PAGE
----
Musings from Isaiah - Chapter One  

Posted by mindyluwho in

In ancient times because the written word was scarce, anything of importance either had to be written in stone, or passed along orally, which usually meant memorizing long passages of poetry or prose. Passages written in poetry were easier to remember, however it wasn’t rhyming poetry as we know it. It employed the use of parallelism and imagery. Parallelism is fascinating, but hard to pick out. I will be concentrating more on imagery during this study. Imagery helps us to visualize things and aids in memory retention. It also helps us to see beyond the face value; it broadens our focus and deepens our perspective. I think it is one of Isaiah’s most powerful tools. He puts before us an image or analogy that has meaning on many different levels and leaves it to us to draw out the application.

Isaiah starts right off in chapter one, laying an image before us. In Isaiah 1:5-6 he compares the house of Israel to a body: “Why should you be stricken anymore? Ye will revolt more and more: the whole head is sick, and the whole heart faint. From the sole of the foot even unto the head there is no soundness in it; but wounds, and bruises, and putrifying sores: they have not been closed, neither bound up, neither mollified with ointment.”

Here we have a body—a person—stricken from head to toe, “no soundness in it”; he’s rendered pretty much immobile. The whole head is sick. The head is kind of the control room for the rest of our body. I had a migraine once. It was the only one I have ever had (knocking on wood). I had to be in a dark room without any sound or movement whatsoever. It was the most miserable I have ever been. I couldn’t make any kind of rational decision, let alone even think. I had to have my husband come home from work, because I couldn’t care for my children. I just wanted to die and be let out of this misery! It didn’t matter that the rest of my body was ok, the headache did me in.

Moving along, Isaiah tells us that the heart is faint, it is diseased. I’ve never had a heart attack, but I hear they are very painful. I have had heart ache though. Great anguish, deep within me that I could find no relief from, it literally made me feel sick all over. It affected all my decisions and caused much distress in my life.

On top of it all, there are sores all over this body— putrifying sores that are in need of attention. Gross. I’ve had several ingrown toenails. They are disgusting to look at and painful to the touch. If I stubbed my toe or someone stepped on them the pain was almost unbearable. I had to have a couple of them cut out by a doctor. Even after they healed over, I would cringe and curl up my toes when someone would step too close to them.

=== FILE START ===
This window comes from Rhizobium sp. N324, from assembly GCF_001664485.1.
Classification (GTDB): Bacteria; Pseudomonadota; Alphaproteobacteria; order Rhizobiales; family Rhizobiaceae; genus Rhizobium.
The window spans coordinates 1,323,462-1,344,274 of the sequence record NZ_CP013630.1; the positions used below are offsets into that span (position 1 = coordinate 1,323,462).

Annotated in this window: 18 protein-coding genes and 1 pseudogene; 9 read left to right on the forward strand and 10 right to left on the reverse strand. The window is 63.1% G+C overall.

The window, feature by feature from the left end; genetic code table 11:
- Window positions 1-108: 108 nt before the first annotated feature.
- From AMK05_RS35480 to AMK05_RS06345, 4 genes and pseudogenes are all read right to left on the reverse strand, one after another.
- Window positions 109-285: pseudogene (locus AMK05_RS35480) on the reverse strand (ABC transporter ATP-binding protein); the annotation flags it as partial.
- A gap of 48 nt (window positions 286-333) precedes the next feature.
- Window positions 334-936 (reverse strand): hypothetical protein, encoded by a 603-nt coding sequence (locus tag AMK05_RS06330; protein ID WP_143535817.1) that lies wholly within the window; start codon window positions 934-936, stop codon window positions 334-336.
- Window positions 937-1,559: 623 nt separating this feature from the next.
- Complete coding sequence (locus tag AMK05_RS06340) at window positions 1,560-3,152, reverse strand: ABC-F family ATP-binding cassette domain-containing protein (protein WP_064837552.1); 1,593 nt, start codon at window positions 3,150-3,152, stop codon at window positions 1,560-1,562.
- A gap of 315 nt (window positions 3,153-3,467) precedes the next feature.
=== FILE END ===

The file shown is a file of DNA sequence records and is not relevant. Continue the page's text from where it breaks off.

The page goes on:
So this person is in bad shape. Why? What brought him to that point?

If you go back to verse 2 it says, “I have nourished and brought up children, and they have rebelled against me.” This person was brought up and taught correctly, but rebelled. Why do children who are brought up in the light of the gospel rebel? It makes me think of when the Lord came to this continent and for two centuries following his visit the people were righteous. Then a new generation of children fell away. Why?

At the time I studied this chapter my mind had been caught up in thinking about the political scene in our country. The evangelical vote is a big deal these days and I had just read an article depicting how several candidates have hired political strategists specifically to help them attract the Christian voters. “Vain oblations...calling of assemblies” (vs. 13) were the phrases that popped out in this chapter. Rather than these politicians being true to what they believe, they want to know what rhetoric to use to “appeal” to the voters. The footnotes in verse 13 lead us to Matthew 15:9, “But in vain they do worship me, teaching for doctrine the commandments of men”.

I can’t pretend to understand the political world so this is not meant to be a political post, you’ll have to refer to someone else for that, but I think the words of Isaiah can make us aware of what to watch out for in the world today. Who are we following, who are we allowing to be our leaders? Who do we trust? Are we voting for politicians who are priniciple based, speaking truth, or ones who are “appealing” to us, telling us what we want to hear, whether it is true or not? What path are we going to be led down and what will be our state at the end of that path? Could it be that the Nephites began following after a different leader, trusting in the arm of the flesh?

We're not finished with chapter one yet, so be sure to check back in later for more musings.

Happy pondering!

This entry was posted on Sep 8, 2007 at Saturday, September 08, 2007 and is filed under . You can follow any responses to this entry through the comments feed .

3 said...

Wow, this post is helping me to make a decision that I have been going back and forth on in my mind regarding my children and their social lives. This is a great reminder that I need to make choices as a parent that will keep them strong in the gospel. Thank you!

September 9, 2007 at 8:04 AM

I'm glad that you are able to find ways of applying the words of Isaiah to situations in your life. You're welcome!

September 10, 2007 at 7:37 AM

I posted a comment, but I think I lost it, dang, I keep doing that. I really love your connection between Isaiah and politics. I know I should get more involved. Thanks.

September 12, 2007 at 8:10 AM

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